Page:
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Food labelling causes Canada-U.S. spat
Canadian Manufacturing via The Canadian Press
Canada's agriculture minister says he's hoping to avoid an all-out trade war with the United States over food labeling. But Gerry Ritz warns that, if there is a war, he's prepared to fight it.
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Study: Red seaweed bread promising for heart health
Bakery and Snacks
Protein-rich red seaweed extract can be used in bread to aid heart health, say researchers. The study published in the Journal of Food Science and Technology investigated use of protein hydrolysates from red seaweed found in Europe and America. The researchers from Ireland and the UK looked into this compound because of its renin inhibitory properties — the ability to treat high blood pressure and therefore prevent cardiovascular disease — which they discovered in an earlier 2012 study.
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Jelly Belly giddy for beer-flavoured jelly beans after innovation frenzy
Confectionery News
Jelly Belly is hopeful of international growth after an innovation splurge saw it introduce 50 new products at one show, including the world’s first beer flavored jelly bean. The U.S. firm marked its largest ever international launch at the International Sweets and Biscuits Fair (ISM) in Cologne, Germany recently and said it was optimistic about growth in international markets, particularly in China and Saudi Arabia.
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Global Chilled and deli food market report 2012-2016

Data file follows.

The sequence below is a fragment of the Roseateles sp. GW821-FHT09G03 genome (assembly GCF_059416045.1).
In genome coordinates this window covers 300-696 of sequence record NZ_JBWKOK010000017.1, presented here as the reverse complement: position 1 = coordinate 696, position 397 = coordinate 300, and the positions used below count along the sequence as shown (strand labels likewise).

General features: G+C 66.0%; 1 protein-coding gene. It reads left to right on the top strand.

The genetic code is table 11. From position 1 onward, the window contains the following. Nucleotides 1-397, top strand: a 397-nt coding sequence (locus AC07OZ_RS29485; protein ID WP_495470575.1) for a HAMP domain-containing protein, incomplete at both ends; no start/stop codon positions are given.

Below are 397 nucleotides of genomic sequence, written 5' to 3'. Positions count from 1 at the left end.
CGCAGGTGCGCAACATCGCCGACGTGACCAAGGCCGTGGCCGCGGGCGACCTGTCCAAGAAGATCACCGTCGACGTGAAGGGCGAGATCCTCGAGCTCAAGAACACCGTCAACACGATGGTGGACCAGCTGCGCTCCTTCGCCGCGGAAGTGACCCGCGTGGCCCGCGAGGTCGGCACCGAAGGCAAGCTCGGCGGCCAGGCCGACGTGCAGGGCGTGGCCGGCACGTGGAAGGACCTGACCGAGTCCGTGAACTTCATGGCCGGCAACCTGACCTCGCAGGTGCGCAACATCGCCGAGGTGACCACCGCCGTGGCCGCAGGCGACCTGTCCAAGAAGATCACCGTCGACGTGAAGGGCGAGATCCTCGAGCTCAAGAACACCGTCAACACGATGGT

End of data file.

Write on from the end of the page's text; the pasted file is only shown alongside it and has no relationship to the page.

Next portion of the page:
Digital Journal
TechNavio's analysts forecast the Global Chilled and Deli Food market to grow at a CAGR of 2.71 per cent over the period 2012-2016. One of the key factors contributing to this market growth is the increase in demand for convenience in food products. The Global Chilled and Deli Food market has also been witnessing the increasing private label brands. However, the highly fragmented market could pose a challenge to the growth of this market.
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Yum! Brands reports drop in profits
The Poultry Site
Food service and fast food chain Yum! Brands has reported a fall in worldwide operating profit of 10 per cent, including a decline of 26 per cent in China. Operating profit grew by 10 per cent at Yum! Restaurants International and three per cent in the U.S. Earnings per share grew by four per cent, or $0.86, excluding special Items for the fourth quarter of the year to the end of December.
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What makes whole grains whole? Researchers target Europe-wide definition
Food Navigator
A group of researchers has published a definition of "whole grain" stemming from the HealthGrain EU project, in an effort to harmonise labelling and nutrition guidelines across Europe. Many countries, including the U.K., the Netherlands, Germany, and the United States recommend increasing whole grain consumption, as a mounting body of evidence has linked high whole grain intake with reduced risk of cardiovascular disease and type 2 diabetes.
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Food industry fights red tape burden that's costing $657 million a year
Financial Post
When Laurie Thompson wanted to expand her hand-made Belgian chocolates business to include her own packaged-goods line for retail and wholesale, she sought out information about product labelling from the Canadian Food Inspection Agency. "I didn't know where to even look for it," said Ms. Thompson, owner of Chelsea Chocolates in Barrie, ON. "A lady said they would send information and never did."

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Fresh food, online growth targets of Wal-Mart investment
Just-food.com
U.S. retail giant Wal-Mart will invest "close to" $500 million this year to drive growth in Canada, including moves to enhance its fresh food offering. The company said it will enlarge its supercentre and distribution network as well as expanding its e-commerce offering, walmart.ca. During fiscal 2013, which ran to the end of January, the company invested around a similar amount on expanding in Canada.